Further to the Written Answer by the Lord Davies of Oldham on 20 October (WA 156), whether Network Rail knows who is the design authority for the "HW Points Machine".[HL5383]

Lord Davies of Oldham: This is an operational matter for Network Rail. However, Network Rail informs me that it has received written assurance from Alstom Transport that Alstom Bologna, Italy, is the design authority for all type HW Points Machines.

Iraq: Oil Sector Repairs

Lord Lester of Herne Hill asked Her Majesty's Government:

    Whether existing and future contracts to repair Iraq's oil sector have been and will be made on the basis of open competition tendering; and, if not, why not.[HL5255]

The Parliamentary Under-Secretary of State, Department of Trade and Industry (Lord Sainsbury of Turville): Contracts for rehabilitation and reconstruction of Iraq's oil sector are currently the responsibility of the US Army Corps of Engineers (USACE). An initial contract was placed with KBR, part of the US Halliburton, without competitive tendering. This was based on the fact that KBR had an existing contract with the USACE, won previously under open, competitive tender. We understand that this contract was extended to cover oil facility repair work which had to be completed in the short term and that a competition would be held as soon as possible to replace this. An open, competitive invitation to tender for two contracts—one covering repairs in northern Iraq and another for the south—was issued by the USACE in July this year. Following changes to the scope of this work, awards are now expected in December.

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Morning-after Pill

Lord Hylton asked Her Majesty's Government:

    What warnings or other protection against adverse reactions are available to people under 18 who take the morning-after pill, or for whom the morning-after pill is made available; and what guidance is provided to parents of such children to help them deal with such reactions.[HL5334]

The Parliamentary Under-Secretary of State, Department of Health (Lord Warner): Guidance about the possible side effects associated with taking the morning-after pill or emergency contraceptive, Levonelle, is provided in the patient information leaflet included in the medicine pack. This includes advice on the action that should be taken if nausea and vomiting are experienced after taking Levonelle. The possible side effects of Levonelle are also included in the information that is provided to health professionals (the summary of product characteristics) who are encouraged to discuss these side effects with the individual before treatment is provided.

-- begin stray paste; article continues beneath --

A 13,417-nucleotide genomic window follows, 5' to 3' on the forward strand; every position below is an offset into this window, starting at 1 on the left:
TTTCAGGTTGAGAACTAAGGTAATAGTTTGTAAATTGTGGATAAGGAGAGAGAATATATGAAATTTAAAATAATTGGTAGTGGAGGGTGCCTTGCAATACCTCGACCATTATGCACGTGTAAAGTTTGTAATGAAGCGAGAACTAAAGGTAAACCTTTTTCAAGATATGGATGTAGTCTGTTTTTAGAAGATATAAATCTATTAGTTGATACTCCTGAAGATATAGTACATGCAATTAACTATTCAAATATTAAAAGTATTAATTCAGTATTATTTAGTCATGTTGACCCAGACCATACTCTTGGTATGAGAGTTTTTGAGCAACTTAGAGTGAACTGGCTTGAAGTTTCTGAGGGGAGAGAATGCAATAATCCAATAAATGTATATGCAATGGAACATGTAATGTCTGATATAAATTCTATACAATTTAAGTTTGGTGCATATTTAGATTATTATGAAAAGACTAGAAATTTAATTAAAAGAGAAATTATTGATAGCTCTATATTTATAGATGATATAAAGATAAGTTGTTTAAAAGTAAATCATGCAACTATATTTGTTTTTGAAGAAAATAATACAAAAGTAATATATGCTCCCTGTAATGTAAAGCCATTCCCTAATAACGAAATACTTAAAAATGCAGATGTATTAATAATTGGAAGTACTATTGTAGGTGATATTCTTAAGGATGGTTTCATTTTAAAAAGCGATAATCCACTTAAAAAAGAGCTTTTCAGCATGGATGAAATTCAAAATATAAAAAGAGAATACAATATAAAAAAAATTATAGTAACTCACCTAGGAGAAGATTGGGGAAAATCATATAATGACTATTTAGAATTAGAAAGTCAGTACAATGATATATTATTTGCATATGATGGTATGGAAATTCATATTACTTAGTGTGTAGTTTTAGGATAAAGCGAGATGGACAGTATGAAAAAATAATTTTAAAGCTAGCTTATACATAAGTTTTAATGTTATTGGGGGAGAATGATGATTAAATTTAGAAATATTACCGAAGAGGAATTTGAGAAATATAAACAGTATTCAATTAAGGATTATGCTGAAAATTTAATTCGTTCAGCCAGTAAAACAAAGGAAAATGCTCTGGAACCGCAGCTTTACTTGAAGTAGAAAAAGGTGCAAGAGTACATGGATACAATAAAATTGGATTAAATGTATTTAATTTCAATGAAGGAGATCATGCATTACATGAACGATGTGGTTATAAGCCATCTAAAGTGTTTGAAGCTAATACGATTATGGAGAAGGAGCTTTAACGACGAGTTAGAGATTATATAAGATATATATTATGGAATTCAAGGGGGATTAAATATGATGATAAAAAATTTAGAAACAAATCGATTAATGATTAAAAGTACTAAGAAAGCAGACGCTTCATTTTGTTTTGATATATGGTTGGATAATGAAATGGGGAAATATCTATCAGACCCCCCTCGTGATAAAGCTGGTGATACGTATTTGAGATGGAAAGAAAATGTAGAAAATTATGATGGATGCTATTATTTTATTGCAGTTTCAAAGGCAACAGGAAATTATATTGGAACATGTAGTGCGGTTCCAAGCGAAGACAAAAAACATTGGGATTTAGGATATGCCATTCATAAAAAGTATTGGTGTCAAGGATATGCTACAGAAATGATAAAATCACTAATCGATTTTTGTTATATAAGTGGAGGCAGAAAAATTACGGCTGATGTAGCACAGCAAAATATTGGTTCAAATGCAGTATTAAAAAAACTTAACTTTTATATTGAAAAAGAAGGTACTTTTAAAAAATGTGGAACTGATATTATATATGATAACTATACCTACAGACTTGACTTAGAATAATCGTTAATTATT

Pharmacists are supplied with a "protocol" that contains a checklist of advice that should be given to each individual when she is given Levonelle. This protocol includes the need to give information about the most common side effects that may occur.

Earlier this year healthcare professionals were reminded about the possible risk of ectopic pregnancy after failure of Levonelle treatment via the Chief Medical Officer's (CMO) newsletter, CMO Update, which is available to women through the Medicines Control Agency (MCA)/CMO websites.

As with all licensed medicines, the safety of Levonelle is continuously monitored by the MCA, with independent expert advice from the Committee on Safety of Medicines. In the event of any important new safety information emerging, the MCA will take action to ensure that this is accurately reflected in the product information and communicated to health professionals and individuals using the product.

Medicines and Healthcare Products Regulatory Agency: Staff

Earl Attlee asked Her Majesty's Government:

    How many staff are expected to be employed by the Medicines and Healthcare Products Regulatory Agency in the financial year 2004–05, according to the most recent plans agreed with HM Treasury.[HL5382]

Lord Warner: The Medicines and Healthcare Products Regulatory Agency is working on its forward plans including staffing, and these plans will be available by March 2004. The current budgeted full-time equivalent staff numbers for 2003–04 are 792.

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Human Fertilisation and Embryology Authority: Annual Report and Accounts 2003

Baroness Gould of Potternewton asked Her Majesty's Government:

    When they will publish the Human Fertilisation and Embryology Authority's Twelfth annual report and accounts 2003.[HL5517]

Lord Warner: The Human Fertilisation and Embryology Authority's Twelfth annual report and accounts 2003 were laid before Parliament today. Copies have been placed in the Library.